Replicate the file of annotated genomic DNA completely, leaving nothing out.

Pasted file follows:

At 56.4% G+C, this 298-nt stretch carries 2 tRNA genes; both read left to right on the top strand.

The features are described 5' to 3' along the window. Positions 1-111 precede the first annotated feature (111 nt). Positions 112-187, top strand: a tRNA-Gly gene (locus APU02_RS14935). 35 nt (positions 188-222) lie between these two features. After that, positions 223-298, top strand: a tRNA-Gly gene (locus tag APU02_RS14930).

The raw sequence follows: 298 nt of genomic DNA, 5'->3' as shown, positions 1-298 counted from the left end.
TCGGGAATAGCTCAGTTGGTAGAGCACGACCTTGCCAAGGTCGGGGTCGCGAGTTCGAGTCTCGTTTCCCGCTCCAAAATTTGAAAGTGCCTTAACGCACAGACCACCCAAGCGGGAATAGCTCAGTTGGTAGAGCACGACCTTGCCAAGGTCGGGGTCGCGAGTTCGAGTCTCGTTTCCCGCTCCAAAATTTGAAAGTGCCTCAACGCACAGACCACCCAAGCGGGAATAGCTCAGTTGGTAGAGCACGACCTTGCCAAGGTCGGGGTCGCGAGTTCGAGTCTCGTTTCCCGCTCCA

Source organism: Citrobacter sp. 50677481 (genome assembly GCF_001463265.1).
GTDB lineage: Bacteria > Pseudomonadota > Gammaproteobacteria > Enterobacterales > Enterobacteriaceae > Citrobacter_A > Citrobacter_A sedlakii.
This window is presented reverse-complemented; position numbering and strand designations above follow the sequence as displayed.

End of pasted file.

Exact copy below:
At 56.4% G+C, this 298-nt stretch carries 2 tRNA genes; both read left to right on the top strand.

The features are described 5' to 3' along the window. Positions 1-111 precede the first annotated feature (111 nt). Positions 112-187, top strand: a tRNA-Gly gene (locus APU02_RS14935). 35 nt (positions 188-222) lie between these two features. After that, positions 223-298, top strand: a tRNA-Gly gene (locus tag APU02_RS14930).

The raw sequence follows: 298 nt of genomic DNA, 5'->3' as shown, positions 1-298 counted from the left end.
TCGGGAATAGCTCAGTTGGTAGAGCACGACCTTGCCAAGGTCGGGGTCGCGAGTTCGAGTCTCGTTTCCCGCTCCAAAATTTGAAAGTGCCTTAACGCACAGACCACCCAAGCGGGAATAGCTCAGTTGGTAGAGCACGACCTTGCCAAGGTCGGGGTCGCGAGTTCGAGTCTCGTTTCCCGCTCCAAAATTTGAAAGTGCCTCAACGCACAGACCACCCAAGCGGGAATAGCTCAGTTGGTAGAGCACGACCTTGCCAAGGTCGGGGTCGCGAGTTCGAGTCTCGTTTCCCGCTCCA

Source organism: Citrobacter sp. 50677481 (genome assembly GCF_001463265.1).
GTDB lineage: Bacteria > Pseudomonadota > Gammaproteobacteria > Enterobacterales > Enterobacteriaceae > Citrobacter_A > Citrobacter_A sedlakii.
This window is presented reverse-complemented; position numbering and strand designations above follow the sequence as displayed.